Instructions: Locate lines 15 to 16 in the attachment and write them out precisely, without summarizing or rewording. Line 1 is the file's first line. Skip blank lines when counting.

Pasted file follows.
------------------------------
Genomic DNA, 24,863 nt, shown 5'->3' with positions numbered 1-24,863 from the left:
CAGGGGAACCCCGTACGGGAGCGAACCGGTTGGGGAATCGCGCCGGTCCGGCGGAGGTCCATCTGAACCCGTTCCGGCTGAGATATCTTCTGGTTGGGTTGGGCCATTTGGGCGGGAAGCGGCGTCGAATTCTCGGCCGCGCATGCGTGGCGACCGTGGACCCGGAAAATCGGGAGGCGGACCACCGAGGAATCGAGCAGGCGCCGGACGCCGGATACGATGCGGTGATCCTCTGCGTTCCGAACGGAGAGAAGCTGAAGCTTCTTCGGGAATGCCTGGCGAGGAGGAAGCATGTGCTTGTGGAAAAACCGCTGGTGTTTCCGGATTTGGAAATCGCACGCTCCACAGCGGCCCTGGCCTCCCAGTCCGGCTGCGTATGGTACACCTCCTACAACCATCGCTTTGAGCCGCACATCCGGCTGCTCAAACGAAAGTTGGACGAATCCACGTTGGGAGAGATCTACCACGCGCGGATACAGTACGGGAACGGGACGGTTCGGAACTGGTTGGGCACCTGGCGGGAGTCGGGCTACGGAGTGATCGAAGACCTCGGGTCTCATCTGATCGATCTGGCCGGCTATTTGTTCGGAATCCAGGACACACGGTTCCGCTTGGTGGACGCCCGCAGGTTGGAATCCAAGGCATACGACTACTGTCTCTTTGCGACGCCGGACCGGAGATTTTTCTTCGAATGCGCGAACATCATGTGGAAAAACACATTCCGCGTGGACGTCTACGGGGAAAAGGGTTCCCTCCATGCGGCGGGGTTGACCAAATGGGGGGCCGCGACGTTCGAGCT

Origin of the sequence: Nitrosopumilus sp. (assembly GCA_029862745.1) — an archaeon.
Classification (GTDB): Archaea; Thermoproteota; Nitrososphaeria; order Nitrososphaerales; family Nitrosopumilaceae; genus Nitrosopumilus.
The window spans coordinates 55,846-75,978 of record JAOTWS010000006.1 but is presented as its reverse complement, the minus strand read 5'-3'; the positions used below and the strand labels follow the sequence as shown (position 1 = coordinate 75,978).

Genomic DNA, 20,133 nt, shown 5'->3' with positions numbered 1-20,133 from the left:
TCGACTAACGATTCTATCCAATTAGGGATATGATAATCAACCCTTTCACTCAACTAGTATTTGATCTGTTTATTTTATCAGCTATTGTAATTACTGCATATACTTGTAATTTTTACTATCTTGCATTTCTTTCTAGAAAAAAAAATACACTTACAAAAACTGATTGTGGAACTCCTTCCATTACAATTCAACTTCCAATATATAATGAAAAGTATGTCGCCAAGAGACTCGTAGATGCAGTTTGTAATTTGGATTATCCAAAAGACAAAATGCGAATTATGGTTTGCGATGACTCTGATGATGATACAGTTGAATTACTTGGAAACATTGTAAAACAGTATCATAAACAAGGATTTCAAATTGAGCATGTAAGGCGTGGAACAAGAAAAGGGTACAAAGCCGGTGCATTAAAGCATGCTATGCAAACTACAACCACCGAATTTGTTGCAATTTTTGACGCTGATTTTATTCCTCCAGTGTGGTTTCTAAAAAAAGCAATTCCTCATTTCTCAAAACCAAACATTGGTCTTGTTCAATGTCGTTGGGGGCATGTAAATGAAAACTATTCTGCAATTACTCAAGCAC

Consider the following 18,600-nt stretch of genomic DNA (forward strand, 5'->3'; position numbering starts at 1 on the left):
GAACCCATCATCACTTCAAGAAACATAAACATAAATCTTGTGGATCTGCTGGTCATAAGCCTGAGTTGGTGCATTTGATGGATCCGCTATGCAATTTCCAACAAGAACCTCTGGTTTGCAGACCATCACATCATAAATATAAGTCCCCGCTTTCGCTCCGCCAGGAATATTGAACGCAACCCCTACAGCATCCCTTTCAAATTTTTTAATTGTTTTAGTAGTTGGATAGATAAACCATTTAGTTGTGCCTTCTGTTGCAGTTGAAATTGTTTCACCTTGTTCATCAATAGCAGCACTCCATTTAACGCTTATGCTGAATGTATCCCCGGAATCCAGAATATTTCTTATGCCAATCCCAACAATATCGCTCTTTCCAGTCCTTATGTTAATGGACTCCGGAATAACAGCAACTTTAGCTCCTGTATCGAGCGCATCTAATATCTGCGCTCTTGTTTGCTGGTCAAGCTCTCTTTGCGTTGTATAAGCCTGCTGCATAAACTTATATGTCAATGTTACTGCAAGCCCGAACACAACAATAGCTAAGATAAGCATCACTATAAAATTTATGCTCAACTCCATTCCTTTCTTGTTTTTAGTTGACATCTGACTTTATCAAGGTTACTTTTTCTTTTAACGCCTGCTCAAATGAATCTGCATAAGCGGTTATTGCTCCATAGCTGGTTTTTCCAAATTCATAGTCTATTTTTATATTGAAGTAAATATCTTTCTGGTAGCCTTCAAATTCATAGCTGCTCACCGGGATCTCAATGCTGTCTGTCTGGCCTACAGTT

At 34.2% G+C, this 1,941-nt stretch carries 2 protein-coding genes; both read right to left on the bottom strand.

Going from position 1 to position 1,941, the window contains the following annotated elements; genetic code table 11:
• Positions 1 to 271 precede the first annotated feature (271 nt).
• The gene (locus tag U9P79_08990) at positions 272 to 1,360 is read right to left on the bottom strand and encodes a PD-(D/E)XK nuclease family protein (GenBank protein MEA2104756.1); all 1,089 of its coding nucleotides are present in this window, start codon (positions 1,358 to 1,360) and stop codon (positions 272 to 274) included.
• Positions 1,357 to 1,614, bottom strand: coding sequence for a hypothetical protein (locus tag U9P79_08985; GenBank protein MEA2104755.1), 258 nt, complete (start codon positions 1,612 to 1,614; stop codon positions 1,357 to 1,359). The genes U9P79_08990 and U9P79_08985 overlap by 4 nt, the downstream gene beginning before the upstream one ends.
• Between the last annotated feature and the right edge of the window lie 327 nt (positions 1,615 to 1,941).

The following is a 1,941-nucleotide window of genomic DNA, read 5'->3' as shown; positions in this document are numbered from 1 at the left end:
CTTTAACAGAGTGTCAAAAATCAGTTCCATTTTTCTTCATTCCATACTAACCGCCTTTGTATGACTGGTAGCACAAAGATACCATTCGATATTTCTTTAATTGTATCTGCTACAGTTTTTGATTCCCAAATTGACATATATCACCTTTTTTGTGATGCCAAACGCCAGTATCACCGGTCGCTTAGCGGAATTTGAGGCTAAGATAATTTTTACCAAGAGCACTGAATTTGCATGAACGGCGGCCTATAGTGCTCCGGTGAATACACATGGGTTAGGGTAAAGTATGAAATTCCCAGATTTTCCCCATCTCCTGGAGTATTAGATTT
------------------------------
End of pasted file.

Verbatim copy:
• Between the last annotated feature and the right edge of the window lie 327 nt (positions 1,615 to 1,941).

The following is a 1,941-nucleotide window of genomic DNA, read 5'->3' as shown; positions in this document are numbered from 1 at the left end: